- American workers don't appear to be slowing down any time soon with their pandemic-era relocation plans: Almost one in 10 of respondents in an Upwork survey said they are planning to move because they can work remotely. In Upwork's October 2020 report, 6.1% of respondents said they were considering a move thanks to remote work.
- This is noteworthy, given that 2.4% of respondents in the new survey said they have already relocated from their pre-pandemic homebase. This figure was 1.8% in October 2020.
- Not only are employees planning to move away from company headquarters, they're also set on moves to non-commutable distances. Of the 9.3% who said they're planning moves, 13% said they're moving between two and four hours away. Another 28% said they are moving more than four hours away.
Many workers may be miffed at the prospect of returning to a brick-and-mortar office. For those who can work remotely, the decision to do so may be more than a work preference and instead, a lifestyle choice. Consider Robert Half's March 2021 poll, wherein one in three respondents said they would start looking for jobs if their employer required a return to the office. Prudential's pulse survey, conducted around the same time, also noted that 42% of remote workers said they would start job-hunting if their employer didn't offer remote-work options.
Between Upworks' recent findings and the Great Resignation, the HR industry may need to brace for a renewed rift between employers' in-office desires and employees' affinity for WFH.
Adam Ozimek, who authored the 2022 Upwork report, underscored that "distance to the office, transit options, and commute times can be as significant as a home's size, cost, and amenities." Pre-pandemic, most people typically lived within an hour or less from their job, Ozimek, Upwork's then-chief economist, said in the press release.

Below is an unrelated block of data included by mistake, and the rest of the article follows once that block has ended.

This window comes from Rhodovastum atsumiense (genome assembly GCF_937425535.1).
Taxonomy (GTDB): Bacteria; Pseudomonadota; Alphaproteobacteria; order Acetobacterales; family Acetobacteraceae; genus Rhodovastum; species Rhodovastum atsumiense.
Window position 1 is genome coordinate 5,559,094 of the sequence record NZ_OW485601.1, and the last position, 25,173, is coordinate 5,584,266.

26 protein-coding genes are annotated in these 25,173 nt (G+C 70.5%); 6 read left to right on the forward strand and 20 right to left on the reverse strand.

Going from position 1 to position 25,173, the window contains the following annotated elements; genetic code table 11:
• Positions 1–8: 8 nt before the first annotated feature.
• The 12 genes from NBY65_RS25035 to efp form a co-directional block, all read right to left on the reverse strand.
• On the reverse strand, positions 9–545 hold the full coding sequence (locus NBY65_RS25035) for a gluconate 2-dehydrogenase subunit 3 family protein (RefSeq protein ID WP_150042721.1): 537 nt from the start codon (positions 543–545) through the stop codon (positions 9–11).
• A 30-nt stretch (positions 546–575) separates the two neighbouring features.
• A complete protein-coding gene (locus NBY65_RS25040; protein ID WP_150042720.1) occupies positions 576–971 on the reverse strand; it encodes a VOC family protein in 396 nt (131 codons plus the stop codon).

"The rapid rise of remote work, however, weakens this tie. Remote work enables people, many for the first time, to choose where they want to live regardless of where their office is located or if there are nearby employers," he said.
Ozimek acknowledged that Upwork's data suggests a continued metropolitan exodus. But a phenomenon called "the donut effect," coined by economists Arjun Ramani and Nicholas Bloom, could come to pass. The major city is the donut hole, and the suburbs are the dough and icing that remote-capable workers will inhabit.
What does this mean for HR? For one, geographic centers of talent will quite literally shift. Ozimek added that the donut theory assumes that the hybrid model, where employers require some days in office and allows workers to work remotely other days, remains. Consider, as well, that 41% of workers surveyed by Prudential said they would not want to work for a company that is entirely remote. The other HR takeaway is that the hybrid work model may continue to be a utilitarian sweet spot amid the bitter conflict between workers' needs and employers' anxieties.